I like the terminology you use, “Advancing whole-person care.” It’s interesting. I haven’t heard that too often. Most of the time, people are throwing out the more technical biopsychosocial model. Tell us in your words and experience, what whole-person care looks and what that involves in your practice.
This is a hot topic because biopsychosocial does have this tendency to compartmentalize those three things. Even though I don’t think that was the original intent behind the idea. I’m going to preface what I’m going to say by suggesting that my hope is at some point in the evolution and are co-creating and mutual learning around improving health care that labels will not be needed. I have chosen and this can be loaded as well and I’m sure you know the word integrative, which is a derivative of the word integral. When I look at the idea of biopsychosocial if we can see that as one as a whole and potentially also acknowledge that there are spiritual facets to people’s lives, which could be added in the psychological compartments, for example. Also, the cultural aspects of people’s health experience, which could be technically put into social. I believe it’s my personal preference that integral or integrative is more encompassing. In this regard, we can look at the construct of the body, mind, and environment. I know you’ve had more Marlysa Sullivan on here.
In her paper on the explanatory framework for yoga therapy, she introduced that abbreviation BMV. Seeing that body, mind, and environment are inseparably embedded into a living system and they can’t be removed from each other. The idea of using integrative is to look at biopsychosocial but adding in other levels as well as certain constructs. I’ll give you an example of a construct both, so we tend to get it easily into either-or thinking. I commented on this on a Facebook post and looked at this debate over pain. Is it a sensation? Is it a perception? A lot of these challenges if we adopt non-dual thinking, can help us navigate these territories in a way that serves the person in front of us. It’s both body and mind. It’s both a sensation and there’s a perceptual component when it arises into consciousness, for example. For me, it’s going beyond biopsychosocial or at least looking at it from this lens that there’s an interdependence in the living system as a whole. I’m not sure if I’m losing people in this talk but that’s the start of my answer.
We’re keeping up with you and I enjoy some of this talk around the alphabet soup that we’ve created with not only regard to pain but probably all health models. As physical therapists talk about it as physical therapists first, where are we finding success with a holistic biopsychosocial model and where we still tripping over ourselves and making mistakes that we probably should have buried a long time ago?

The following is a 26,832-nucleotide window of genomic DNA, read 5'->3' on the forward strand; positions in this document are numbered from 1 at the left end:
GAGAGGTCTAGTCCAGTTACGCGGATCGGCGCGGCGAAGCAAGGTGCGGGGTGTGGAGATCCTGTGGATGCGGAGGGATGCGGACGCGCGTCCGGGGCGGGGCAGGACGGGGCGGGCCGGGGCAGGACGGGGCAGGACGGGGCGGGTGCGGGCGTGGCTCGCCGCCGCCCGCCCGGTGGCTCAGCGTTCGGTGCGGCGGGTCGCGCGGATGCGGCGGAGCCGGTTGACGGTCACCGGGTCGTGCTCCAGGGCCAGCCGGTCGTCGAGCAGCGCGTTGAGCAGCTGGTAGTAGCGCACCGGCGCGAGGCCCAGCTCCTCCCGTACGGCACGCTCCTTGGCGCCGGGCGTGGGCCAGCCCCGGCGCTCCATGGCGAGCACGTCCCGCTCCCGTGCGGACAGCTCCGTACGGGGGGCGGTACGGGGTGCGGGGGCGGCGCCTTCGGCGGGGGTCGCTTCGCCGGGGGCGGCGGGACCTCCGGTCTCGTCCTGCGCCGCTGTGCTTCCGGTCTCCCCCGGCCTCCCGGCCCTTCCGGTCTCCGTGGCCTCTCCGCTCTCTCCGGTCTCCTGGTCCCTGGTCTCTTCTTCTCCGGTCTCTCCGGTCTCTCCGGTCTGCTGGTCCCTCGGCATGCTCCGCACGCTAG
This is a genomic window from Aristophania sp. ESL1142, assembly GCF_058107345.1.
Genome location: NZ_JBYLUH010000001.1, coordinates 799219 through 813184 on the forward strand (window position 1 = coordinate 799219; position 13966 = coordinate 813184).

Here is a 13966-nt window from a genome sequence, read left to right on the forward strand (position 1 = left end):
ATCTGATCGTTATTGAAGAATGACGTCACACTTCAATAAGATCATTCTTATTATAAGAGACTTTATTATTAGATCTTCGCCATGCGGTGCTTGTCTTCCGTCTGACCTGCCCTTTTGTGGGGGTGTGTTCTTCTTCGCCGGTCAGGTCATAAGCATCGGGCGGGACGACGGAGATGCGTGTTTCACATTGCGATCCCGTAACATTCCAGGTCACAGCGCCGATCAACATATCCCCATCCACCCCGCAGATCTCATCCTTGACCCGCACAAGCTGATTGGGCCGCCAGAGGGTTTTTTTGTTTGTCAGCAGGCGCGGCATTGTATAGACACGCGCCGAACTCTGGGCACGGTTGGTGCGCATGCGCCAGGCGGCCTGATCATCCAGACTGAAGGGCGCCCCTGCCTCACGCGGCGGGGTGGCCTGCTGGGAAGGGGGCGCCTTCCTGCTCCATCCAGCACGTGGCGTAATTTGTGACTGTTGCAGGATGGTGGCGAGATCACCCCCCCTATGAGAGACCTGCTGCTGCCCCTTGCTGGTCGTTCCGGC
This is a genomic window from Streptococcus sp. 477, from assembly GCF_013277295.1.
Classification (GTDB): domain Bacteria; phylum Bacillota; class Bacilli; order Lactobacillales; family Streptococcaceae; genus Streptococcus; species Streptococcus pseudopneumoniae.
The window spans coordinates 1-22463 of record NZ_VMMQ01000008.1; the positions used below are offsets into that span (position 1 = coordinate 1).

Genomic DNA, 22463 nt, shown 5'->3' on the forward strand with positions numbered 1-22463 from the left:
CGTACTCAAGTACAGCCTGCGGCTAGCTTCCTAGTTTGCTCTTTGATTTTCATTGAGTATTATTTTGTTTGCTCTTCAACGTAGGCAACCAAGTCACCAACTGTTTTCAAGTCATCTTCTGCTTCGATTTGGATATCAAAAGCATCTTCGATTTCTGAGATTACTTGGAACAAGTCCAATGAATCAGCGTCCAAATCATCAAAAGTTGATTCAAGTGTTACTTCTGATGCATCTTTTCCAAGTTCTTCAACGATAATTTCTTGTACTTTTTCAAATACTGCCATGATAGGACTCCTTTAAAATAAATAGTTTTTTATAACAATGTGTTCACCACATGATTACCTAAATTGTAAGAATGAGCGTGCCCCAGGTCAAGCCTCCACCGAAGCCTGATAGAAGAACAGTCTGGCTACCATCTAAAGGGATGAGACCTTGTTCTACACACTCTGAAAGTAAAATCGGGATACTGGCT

The probably the biggest mistake and all credit tone of my friends and colleagues and who’s a key mentor in my growth professionally is Matthew Taylor. He first introduced me to the idea of seeing that we’re set up in a fixie fixer dynamic. That implies the fixer of the broken. Right out of the gates, we’ve failed to acknowledge that a person is already whole and that it’s perhaps more our job to see that people are in process at any point in time around any aspect of their experience. If we rush into rescue or to try to necessarily fix, we may lose the point of seeing that bigger picture of complexity. This is a paradigmatic, blind spot that we’re implicitly unconsciously led to believe that it’s our role to know an absolute why and to be able to fix the problem in front of us.
The paradox of this is that we all in human nature, myself included, have a tendency to want to be fixed. We hope for that something that suffering and pain can be necessarily taken away from us. We have this setup of coming in as a patient and hoping that there’s an answer, an absolute why and that there’s some quick fix. There’s we have this culture of quick fixes, so that’s the biggest blind spot. One other thing I would add to this question is it was Rebecca Craig, who was the former editor of PT Journal, had an editorial in that issue years ago on Psychologically Integrated practice.
She said, “We’ve long been giving lip service to biopsychosocial. It’s time to yell about this.” In my observation, that transition occurs slowly. I still think we’re largely giving lip service. Unfortunately, and fortunately, the pain neuroscience education movement has become the way that many therapists are attempting to address the psychosocial landscape of people’s lives. It becomes more of talking at and not moving beyond the lip service or the education into relational and international ways of supporting the person across those levels to the extent that it’s possible.
There are certainly social determinants to health that we can advocate for policy change but we don’t have an influence on. I see that as a second area we want to help physical therapists and other rehab professions move out of approaching something PNE, Pain Neuroscience Education. This is another tool that we’re throwing at people to fix the problem. It’s not approached from that intersubjective process of mutual learning that we’re here to explore together. I don’t know the answer but let’s see what can come of this.